39 people found dead in truck container in England were Chinese nationals

The 39 people found dead in the back of a truck in England were Chinese nationals, police said Thursday.

The truck and its trailer, which are believed to have entered the country separately, were found by ambulance workers at Waterglade Industrial Park in Grays on Wednesday. Grays is about 20 miles east of London.

All 39 people found were pronounced dead at the scene. Eight of the dead are women, including a young woman police initially said was a teenager, and 31 are men, police said.

Essex Police said 25-year-old truck driver Mo Robinson from Portadown, Northern Ireland, was arrested after the bodies were found and is still being held by police.

British police have raided three properties in Northern Ireland amid the investigation.

The truck and the trailer with the people inside apparently took separate circuitous journeys before ending up at the industrial park.

Detectives said the trailer containing the victims arrived at the port of Purfleet from Zeebrugge, Belgium, around 12:30 a.m. local time on Wednesday. The front section to which it was attached entered the country via Holyhead, Wales, on Sunday from Dublin.

Both the cab and trailer left Purfleet shortly after 1:05 a.m. Wednesday, and police were called less than an hour later after the bodies were discovered at the industrial park.

Police originally said they believed the truck may be from Bulgaria. The country’s foreign ministry confirmed the truck was registered in Bulgaria under a company owned by an Irish citizen.

In Belgium, authorities say they have made little progress in tracking the truck’s route.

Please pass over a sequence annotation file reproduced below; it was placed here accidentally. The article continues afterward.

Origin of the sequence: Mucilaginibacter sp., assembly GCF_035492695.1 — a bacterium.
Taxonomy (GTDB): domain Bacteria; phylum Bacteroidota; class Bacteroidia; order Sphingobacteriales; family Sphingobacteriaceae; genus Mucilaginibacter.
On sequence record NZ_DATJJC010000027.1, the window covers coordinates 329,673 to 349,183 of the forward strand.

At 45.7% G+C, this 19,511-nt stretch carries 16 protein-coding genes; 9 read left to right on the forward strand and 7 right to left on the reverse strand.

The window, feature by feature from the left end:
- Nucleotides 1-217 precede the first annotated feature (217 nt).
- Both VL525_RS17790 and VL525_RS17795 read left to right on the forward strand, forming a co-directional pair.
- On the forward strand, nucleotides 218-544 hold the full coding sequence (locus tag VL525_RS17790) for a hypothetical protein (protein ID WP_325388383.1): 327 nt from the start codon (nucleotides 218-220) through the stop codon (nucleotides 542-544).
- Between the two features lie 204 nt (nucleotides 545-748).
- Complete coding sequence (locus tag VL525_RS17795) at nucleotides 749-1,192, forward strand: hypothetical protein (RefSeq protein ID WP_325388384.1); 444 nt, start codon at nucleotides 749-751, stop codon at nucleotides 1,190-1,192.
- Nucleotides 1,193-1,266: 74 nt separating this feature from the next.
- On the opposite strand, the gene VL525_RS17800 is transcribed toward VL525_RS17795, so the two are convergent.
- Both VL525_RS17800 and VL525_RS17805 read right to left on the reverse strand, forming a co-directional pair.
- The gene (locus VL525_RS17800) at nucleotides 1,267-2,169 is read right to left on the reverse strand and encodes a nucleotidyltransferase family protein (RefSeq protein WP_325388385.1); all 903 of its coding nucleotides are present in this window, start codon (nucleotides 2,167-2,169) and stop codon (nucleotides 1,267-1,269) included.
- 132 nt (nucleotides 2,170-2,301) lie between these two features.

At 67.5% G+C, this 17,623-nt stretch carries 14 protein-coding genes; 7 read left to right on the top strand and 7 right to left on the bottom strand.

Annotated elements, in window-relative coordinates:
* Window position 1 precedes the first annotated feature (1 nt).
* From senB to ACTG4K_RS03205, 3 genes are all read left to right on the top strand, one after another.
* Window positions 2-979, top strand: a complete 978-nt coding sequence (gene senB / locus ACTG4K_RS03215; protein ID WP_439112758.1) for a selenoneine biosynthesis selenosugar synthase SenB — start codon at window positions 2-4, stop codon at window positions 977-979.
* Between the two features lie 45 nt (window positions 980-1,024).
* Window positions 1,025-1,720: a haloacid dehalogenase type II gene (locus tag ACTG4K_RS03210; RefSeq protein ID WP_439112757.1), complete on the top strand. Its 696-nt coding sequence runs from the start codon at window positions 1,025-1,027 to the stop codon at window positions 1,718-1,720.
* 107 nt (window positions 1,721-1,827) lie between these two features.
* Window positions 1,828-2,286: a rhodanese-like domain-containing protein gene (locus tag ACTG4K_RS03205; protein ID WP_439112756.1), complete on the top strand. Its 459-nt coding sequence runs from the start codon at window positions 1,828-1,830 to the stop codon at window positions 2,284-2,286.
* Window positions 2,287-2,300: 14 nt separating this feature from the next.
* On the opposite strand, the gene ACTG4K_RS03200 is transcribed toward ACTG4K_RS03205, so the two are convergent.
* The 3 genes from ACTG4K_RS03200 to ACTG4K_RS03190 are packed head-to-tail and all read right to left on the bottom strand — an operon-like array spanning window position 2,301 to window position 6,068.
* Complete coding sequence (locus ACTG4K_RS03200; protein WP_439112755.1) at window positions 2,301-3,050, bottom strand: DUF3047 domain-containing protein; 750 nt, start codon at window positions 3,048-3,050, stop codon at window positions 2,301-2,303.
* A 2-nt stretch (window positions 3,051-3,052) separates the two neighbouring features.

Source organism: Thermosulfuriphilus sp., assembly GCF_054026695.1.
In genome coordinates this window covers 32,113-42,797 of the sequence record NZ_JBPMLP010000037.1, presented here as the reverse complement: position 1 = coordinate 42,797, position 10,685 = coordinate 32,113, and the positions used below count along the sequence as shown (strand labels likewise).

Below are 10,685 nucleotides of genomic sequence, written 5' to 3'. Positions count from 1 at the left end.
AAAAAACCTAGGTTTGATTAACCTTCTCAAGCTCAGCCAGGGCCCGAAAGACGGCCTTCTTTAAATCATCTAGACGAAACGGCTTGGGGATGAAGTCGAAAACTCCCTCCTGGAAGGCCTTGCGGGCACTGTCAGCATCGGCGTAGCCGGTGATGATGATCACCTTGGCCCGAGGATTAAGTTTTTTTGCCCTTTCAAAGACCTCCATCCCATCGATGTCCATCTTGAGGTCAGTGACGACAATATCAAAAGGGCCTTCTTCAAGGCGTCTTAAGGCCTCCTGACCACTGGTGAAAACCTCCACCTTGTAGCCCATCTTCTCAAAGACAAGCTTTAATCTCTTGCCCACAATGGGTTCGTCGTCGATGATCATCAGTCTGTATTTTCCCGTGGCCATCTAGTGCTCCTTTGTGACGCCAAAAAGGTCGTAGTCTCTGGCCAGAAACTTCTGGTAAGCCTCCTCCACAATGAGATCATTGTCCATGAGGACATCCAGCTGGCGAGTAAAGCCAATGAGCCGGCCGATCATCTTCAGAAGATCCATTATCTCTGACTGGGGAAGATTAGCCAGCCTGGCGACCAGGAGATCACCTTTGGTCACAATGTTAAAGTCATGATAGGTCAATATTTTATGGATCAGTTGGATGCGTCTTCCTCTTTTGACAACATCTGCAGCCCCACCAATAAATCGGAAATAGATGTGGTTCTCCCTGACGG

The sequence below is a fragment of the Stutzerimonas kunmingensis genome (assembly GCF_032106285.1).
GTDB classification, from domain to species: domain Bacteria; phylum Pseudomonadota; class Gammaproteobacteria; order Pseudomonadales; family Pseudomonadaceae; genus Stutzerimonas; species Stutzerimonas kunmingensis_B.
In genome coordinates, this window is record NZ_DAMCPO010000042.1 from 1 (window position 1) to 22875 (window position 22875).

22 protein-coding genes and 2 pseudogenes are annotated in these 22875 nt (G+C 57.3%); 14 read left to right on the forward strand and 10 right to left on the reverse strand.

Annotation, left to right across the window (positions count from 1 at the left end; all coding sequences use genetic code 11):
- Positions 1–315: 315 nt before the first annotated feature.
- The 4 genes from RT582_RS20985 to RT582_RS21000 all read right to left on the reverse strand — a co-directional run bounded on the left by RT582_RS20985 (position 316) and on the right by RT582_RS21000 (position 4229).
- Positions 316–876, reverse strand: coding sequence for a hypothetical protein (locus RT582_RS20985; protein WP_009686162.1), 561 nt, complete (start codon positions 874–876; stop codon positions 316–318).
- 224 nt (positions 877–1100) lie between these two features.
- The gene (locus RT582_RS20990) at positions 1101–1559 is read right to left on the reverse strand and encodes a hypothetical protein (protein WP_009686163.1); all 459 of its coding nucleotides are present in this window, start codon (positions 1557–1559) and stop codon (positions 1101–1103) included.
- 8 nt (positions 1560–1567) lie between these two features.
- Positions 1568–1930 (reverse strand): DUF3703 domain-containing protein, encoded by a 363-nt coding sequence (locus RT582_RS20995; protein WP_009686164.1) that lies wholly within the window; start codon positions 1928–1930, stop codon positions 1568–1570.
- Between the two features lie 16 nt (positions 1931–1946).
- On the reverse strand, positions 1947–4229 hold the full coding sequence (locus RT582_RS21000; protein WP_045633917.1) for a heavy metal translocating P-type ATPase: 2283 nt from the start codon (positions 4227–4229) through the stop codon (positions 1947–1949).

Prosecution spokesman Eric Van Duyse said Thursday that “up till now, we have a lot of questions and not a lot of answers. We don’t even know which road was followed by the truck in Belgium.”

Van Duyse said authorities also do not know how long the truck was in the country, whether it stopped and whether people entered the container there.

Irish authorities have said they are also cooperating with the investigation and probing the registrations and movements of the refrigerated container and the Irish-owned truck.

Robinson has not yet been charged with any offense, and Essex Police, who typically have 48 hours to question a suspect arrested on suspicion of murder, were granted an extension to keep him in custody for an additional day.

“This is an incredibly sensitive and high-profile investigation, and we are working swiftly to gather as full a picture as possible as to how these people lost their lives,” said Deputy Chief Constable Pippa Mills.

“Our recovery of the bodies is ongoing and the post-mortem and identification processes, which will be lengthy and complex, can then begin,” Mills added.

The man’s parents have flown to England to support their son following his arrest. Paul Berry, a local politician in the county of Armagh who said he’s spoken with the Robinson family, said the village of Laurelvale where Robinson’s parents live was in “complete shock.”

“The local community is hoping that (Robinson) has been caught up innocently in this matter but that’s in the hands of Essex Police, and we will leave it in their professional hands to try to catch the perpetrators of this,” Berry said.

The truck was driven from the industrial site Wednesday evening to a secure area of the Port of Tilbury, where Thursday, police are expected to remove the bodies.

In 2000, a truck with 58 migrants who had died was found in Dover, England, and in 2015, 71 migrants from Syria, Iraq and Afghanistan were found dead in a truck in Austria.

A National Crime Agency assessment report on serious and organized crime last year said there was a “greater focus” on rising smuggler numbers in Belgium after the closure of the Dunkirk migrant camp in 2017.

*story by USA Today